“Welding recommendations and requirements vary widely across the original equipment manufacturers (OEMs) — one size does not fit all,” I-CAR wrote. “For instance, STRSW is the preferred or required method for many OEMs, while weld bonding is specified in some procedures, and other variations in the process may be required. Keep in mind as well that OEMs may identify other attachment alternatives such as rivet bonding.”
Welding methods used on today’s cars include gas metal arc (GMA), MIG brazing, tungsten inert gas (TIG), and squeeze-type resistance spot welding (STRSW).
According to I-CAR Canada, a brief description of each include:
- GMA welding: Has been a collision repair mainstay for the past 4o years. Uses a wire feeder to deliver electrode filler wire to a gun handle assembly where the operator directs the deposition of the weld puddle to the join area. An electric current (arc) generates the necessary heat to melt the filler wire, and in the case of fusion welding, the metals are joined. However, it uses high temperatures in the immediate weld zone, which can affect the properties of the materials being joined — another reason to follow OEM repair procedures.
- MIG brazing: A non-fusion GMA process that introduces an electrode filler wire that is commonly silicone bronze and produces an adhesive joint. The benefit of it is that lower temperatures are introduced into the joint, which helps preserve the strength of ultra-high strength steels common in today’s vehicles.
- TIG welding: An electric arc process during which the welder holds a torch handle that houses a tungsten electrode that is directed to the weld area while a shielding gas is also dispersed as the welder introduces the required filler rod by hand. This process is not common in mainstream collision repair but it may be recommended in some exotic and high-end specialty vehicle repairs.
- STRSW welding: The primary joining method used by most automakers on the assembly line. Sealers or adhesives may be used in the panel stack as well. Modern STRSW equipment is available to the collision repair industry and is very capable of reproducing the factory look while minimizing the detrimental effects of the high heat input compared to GMA welding.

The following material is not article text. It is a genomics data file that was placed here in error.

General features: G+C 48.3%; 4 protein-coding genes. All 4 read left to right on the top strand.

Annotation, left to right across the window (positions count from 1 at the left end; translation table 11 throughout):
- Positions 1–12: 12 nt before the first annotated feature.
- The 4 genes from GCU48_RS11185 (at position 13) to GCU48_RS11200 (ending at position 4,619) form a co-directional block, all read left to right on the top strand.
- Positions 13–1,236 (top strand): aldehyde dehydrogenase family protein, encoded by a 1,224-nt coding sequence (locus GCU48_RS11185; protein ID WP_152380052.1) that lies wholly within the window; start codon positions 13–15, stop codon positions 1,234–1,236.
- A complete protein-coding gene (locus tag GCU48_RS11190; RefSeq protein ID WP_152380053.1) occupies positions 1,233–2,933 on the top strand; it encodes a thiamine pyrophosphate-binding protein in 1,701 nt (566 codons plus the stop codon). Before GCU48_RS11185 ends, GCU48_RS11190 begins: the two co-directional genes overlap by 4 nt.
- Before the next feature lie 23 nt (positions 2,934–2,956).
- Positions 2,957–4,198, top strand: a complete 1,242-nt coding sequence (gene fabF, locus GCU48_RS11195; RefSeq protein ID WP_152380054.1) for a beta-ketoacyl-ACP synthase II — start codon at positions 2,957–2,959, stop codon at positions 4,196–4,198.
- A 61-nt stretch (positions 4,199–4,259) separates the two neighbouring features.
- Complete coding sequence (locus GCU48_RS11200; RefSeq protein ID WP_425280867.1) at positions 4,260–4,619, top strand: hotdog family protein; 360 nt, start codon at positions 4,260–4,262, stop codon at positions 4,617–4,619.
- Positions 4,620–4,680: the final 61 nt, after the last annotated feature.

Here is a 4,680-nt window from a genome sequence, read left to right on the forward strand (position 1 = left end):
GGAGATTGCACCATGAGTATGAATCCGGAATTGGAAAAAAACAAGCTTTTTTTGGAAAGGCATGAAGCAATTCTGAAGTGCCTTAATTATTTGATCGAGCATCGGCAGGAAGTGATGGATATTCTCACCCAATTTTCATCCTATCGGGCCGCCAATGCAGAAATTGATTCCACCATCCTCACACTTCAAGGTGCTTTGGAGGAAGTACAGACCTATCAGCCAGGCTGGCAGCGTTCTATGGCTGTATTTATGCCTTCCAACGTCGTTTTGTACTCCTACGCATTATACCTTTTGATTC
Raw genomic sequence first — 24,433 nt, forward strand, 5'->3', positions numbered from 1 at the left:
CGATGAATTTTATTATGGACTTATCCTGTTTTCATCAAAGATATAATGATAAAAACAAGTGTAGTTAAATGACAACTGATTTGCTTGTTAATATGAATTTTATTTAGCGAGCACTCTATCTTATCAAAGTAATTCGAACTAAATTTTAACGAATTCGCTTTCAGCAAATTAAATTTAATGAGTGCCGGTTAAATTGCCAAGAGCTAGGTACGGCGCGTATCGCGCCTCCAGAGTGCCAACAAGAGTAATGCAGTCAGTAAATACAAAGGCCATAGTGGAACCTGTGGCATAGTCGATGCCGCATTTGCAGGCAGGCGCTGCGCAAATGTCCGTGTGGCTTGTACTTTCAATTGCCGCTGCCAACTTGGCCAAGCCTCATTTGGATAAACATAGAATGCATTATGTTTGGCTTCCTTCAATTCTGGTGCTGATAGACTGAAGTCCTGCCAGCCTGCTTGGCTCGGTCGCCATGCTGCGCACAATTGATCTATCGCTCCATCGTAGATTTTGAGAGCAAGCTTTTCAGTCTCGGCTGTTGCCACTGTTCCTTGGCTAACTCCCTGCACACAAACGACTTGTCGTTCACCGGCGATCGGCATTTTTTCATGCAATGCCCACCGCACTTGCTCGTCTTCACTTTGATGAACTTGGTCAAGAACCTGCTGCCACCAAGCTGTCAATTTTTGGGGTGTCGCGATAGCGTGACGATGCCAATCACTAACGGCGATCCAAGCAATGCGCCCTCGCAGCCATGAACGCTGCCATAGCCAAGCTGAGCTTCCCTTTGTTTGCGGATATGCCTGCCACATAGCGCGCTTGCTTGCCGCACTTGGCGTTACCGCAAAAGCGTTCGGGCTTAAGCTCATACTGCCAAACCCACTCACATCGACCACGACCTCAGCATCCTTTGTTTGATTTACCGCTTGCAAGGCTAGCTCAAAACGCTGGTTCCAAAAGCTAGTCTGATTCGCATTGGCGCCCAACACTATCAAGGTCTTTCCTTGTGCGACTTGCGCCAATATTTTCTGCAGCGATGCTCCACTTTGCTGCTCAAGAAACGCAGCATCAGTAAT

The first round of CWB trainers have finished their I-CAR certification and are prepared to start providing I-CAR training right away.
“At CWB Group, we’re committed to enhancing the skills of Canada’s welding community,” said Bill Gwynne, CWB industry solutions vice president. “Partnering with I-CAR Canada allows us to combine our robust training infrastructure with their specialized curriculum, ensuring a brighter, safer future for the collision industry. Together, we’re reaching every corner of Canada.”
CWB says the partnership will also help it to continue to grow in the collision industry and expand its network while sharing its expertise.
“This is an incredible opportunity to provide I-CAR welding training to rural, sometimes inaccessible, areas of Canada,” said Stuart Klein, AIA Canada Collision Programs vice president. “Working with the CWB Group at these facilities and through their traveling instructors
will ensure that all Canadian collision sector businesses, regardless of their location, will have access to the training they need to safely repair vehicles.”
Featured image: Stock photo of MIG welding. (Credit: EXTREME-PHOTOGRAPHER/iStock)